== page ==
Conflict Resolution

3 Steps To Better Conflict Resolution

October 4, 2016
Tension knots needling my back and neck, I sat very still, unprepared for the anger hitting my ear. Hands hovering over my computer, fingers poised to end the scathing rant with one touch of a button, I had a decision to make.
The peaceful silence of the phone line had been disrupted by an angry customer, one transferred inappropriately from other areas of the company for which I’m employed. Not just once or twice.
Six. Different. Times. And even worse, I would need to make another transfer, fueling the fire of his injustice.
Immediately on guard as I came under attack, defensive responses bounced around in the recesses of my mind.
After all, it really wasn’t my problem.
Or…was it? I hadn’t caused the tangled web of confusion, but could I help unravel the painful mess?
A long exhale escaped parted lips and my hands relaxed, decision made. Dodging the spray of verbal fireworks, I sat back and listened.
Maybe you’ve been there too? Faced with the unexpected wrath of an angry countenance turned your way? If so, you know it’s not a pleasant experience.
As the object of this man’s tirade, desires to protest and claim innocence in the debacle rose up inside. But would that ease the tension? Not likely.
Finally, the ammunition seemed to run dry and the line went silent once again.
“I’m very sorry sir,” I responded feebly, voice low, as not to ignite another spark. “I agree. That should not have happened, and you should not have had to go through that. Again, I’m very sorry.”
It was a humble offering, and I honestly didn’t think it would be enough.
Until I heard it.
The long, low sigh filtering through the other end of the line, signaling a possible end to the battle.
All fight drained from his voice and he replied simply, “Thank you, ma’am.” A slight pause, and a few more words came. “You can transfer me now.”
The brief, heated exchange stayed with me long after duties of the day resumed. Even now, I contemplate questions stirred by the interaction.
In conflict, what if solving the problem isn’t always as important as acknowledging the struggle on the other side?
And what if knowing someone cares means more than having the right answer?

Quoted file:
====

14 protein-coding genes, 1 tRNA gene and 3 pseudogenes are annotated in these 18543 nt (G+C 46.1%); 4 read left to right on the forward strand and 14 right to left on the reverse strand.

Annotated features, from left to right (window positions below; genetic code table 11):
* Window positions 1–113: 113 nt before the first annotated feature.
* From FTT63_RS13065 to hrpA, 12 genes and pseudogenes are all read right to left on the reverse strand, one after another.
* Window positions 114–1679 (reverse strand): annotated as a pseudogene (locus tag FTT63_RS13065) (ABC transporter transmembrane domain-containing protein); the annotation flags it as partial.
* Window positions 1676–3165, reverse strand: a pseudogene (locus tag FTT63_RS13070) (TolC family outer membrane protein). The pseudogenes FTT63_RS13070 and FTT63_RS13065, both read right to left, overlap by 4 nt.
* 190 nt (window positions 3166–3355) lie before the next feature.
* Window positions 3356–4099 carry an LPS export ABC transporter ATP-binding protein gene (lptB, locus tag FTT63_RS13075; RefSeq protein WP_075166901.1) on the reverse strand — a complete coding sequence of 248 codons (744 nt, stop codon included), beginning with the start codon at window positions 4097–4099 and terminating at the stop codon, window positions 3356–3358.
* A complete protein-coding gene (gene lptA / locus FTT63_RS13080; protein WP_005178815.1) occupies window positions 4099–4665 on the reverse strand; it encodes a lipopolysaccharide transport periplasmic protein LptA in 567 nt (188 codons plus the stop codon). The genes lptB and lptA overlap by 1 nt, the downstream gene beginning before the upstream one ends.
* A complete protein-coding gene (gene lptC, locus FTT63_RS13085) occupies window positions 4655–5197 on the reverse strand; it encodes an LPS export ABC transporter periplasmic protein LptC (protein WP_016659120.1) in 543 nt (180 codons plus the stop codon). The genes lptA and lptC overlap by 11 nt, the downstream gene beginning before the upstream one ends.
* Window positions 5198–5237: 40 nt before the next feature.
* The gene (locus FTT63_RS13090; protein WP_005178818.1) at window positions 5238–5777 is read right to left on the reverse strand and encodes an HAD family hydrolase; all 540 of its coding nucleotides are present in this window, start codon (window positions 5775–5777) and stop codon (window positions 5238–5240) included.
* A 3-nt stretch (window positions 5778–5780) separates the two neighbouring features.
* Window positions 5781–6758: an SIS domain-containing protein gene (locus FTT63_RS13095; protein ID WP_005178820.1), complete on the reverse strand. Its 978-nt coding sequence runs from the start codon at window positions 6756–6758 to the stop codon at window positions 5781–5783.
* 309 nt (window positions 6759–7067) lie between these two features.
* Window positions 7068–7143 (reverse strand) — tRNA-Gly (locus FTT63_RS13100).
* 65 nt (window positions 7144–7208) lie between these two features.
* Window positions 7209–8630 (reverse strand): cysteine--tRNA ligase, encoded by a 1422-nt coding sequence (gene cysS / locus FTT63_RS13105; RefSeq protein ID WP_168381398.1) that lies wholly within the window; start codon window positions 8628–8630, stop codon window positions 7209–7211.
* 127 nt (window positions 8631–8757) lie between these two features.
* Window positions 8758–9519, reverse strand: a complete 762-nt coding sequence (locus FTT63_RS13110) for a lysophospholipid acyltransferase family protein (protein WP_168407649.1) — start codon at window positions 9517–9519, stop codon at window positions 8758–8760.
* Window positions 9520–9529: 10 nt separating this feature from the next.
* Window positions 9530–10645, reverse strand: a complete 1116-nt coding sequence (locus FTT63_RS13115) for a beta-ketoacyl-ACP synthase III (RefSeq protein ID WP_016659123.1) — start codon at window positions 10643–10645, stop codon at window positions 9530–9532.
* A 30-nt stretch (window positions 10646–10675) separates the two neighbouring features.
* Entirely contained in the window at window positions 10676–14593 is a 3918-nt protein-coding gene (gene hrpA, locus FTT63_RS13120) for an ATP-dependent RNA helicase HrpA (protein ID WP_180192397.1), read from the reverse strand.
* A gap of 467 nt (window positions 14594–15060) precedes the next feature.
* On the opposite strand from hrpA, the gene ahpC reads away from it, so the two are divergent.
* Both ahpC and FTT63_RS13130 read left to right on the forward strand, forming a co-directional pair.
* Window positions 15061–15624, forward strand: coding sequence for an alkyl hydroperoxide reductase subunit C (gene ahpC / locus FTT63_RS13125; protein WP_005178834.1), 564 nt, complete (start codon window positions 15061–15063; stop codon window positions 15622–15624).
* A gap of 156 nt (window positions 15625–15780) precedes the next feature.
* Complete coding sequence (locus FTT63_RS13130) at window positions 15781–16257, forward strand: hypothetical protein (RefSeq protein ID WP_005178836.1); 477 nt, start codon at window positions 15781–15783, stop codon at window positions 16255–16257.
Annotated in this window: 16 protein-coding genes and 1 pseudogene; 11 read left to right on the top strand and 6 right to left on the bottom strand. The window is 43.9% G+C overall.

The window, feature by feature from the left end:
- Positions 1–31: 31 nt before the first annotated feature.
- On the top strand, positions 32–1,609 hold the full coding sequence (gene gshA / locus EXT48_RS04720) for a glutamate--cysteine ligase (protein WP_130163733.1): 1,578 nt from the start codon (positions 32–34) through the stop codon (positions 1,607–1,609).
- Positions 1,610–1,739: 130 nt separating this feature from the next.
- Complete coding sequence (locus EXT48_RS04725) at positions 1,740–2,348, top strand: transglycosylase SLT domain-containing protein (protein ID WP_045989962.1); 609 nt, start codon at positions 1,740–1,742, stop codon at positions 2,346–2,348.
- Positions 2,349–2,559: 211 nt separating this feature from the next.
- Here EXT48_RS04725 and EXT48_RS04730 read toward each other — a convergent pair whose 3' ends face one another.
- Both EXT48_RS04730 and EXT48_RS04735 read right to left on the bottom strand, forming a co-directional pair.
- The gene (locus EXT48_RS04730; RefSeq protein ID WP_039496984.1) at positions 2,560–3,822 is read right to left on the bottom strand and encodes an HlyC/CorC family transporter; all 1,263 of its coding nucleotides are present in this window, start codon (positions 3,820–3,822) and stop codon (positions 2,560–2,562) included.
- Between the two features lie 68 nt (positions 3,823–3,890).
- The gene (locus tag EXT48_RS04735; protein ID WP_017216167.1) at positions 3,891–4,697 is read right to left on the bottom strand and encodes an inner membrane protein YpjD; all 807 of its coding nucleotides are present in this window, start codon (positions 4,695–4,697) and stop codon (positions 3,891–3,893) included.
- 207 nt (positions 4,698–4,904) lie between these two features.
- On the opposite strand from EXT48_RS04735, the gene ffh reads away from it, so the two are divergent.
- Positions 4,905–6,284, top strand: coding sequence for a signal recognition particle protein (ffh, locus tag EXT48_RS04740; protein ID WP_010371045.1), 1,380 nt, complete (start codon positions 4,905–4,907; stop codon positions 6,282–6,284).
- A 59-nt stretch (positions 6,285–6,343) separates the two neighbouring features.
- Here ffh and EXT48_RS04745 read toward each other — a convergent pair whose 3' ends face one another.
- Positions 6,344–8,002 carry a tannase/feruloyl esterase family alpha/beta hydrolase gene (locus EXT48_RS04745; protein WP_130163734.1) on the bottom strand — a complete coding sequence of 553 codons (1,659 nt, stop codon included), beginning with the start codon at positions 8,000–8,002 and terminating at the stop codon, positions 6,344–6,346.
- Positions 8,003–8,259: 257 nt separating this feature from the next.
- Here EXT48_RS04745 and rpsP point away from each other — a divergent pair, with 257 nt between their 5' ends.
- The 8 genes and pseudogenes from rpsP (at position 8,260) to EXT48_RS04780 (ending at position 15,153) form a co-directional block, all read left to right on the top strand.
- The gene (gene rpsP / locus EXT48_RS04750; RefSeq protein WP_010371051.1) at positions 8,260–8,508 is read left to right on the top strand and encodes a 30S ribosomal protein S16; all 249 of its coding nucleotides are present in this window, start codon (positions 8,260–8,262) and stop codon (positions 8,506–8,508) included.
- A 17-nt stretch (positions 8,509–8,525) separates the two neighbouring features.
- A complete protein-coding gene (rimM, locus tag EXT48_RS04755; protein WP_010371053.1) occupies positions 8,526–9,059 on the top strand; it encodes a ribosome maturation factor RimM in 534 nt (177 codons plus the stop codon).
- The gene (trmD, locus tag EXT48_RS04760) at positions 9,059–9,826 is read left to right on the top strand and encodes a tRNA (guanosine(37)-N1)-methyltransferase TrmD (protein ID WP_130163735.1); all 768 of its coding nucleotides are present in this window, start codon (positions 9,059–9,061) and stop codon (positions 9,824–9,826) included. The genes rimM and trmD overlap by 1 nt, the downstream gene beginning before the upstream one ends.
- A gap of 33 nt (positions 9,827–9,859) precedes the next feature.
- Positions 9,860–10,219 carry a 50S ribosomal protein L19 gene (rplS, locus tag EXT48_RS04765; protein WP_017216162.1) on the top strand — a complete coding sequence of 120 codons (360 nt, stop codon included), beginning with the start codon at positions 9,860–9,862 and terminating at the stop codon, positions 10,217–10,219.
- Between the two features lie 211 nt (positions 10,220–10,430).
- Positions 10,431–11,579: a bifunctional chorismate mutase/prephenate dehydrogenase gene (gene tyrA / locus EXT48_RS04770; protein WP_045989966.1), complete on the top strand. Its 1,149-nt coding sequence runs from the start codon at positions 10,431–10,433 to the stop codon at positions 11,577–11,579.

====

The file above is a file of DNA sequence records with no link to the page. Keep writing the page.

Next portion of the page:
To be clear, I’m not referring to abuse or acts of violence, but rather those unpleasant disagreements that bubble to the surface on the job or in our relationships through the journey of everyday life. The ones where it’s tempting to have the last word or prove our own point.
While there may not be an exact formula for every situation, scripture outlines principles that will bring about better resolutions when we apply them.
Listen Well
Let every man be swift to hear, slow to speak, slow to wrath. James 1:19
To be honest, listening doesn’t always come easy for me, but I’m learning. At times, it’s necessary to give quiet consent for someone to vent frustration without jumping in too quickly to give my side of the story. In heated discussions, intentional silence may be the catalyst needed to alleviate the tension of struggle, even when it goes against the grain of everything we are feeling at the moment.
A Soft Answer
A soft answer turns away wrath: but grievous words stir up anger. Proverbs 15:1
When we fuel a fire with more of the same, flames rise with little hope of burning out. But a gentle response may be the calm, cooling rain that deflects anger, initiating a turning point toward resolution.
Fresh Perspective
Let nothing be done through strife or vainglory; but in lowliness of mind, let each esteem other better than themselves. Philippians 2:3 
It’s often too late to change what has already happened, but in viewing the battle from a fresh perspective, can we recognize the pain on the other side? Stepping over the line for a few moments to filter life through the lens of another person may stir compassion to reach across the aisle and ease their burden.
As I reflect on these words and see them in black and white on a computer screen, I know they are much easier to speak than to live. When the next conflict arises, will I put them into practice? I don’t know. But I want to. And I’m guessing you do too.
As we continue this journey of life, what do you say we take time to pause when challenges arise? And remember, that in the face of adversity, a slow response is often more valuable than a quick reaction.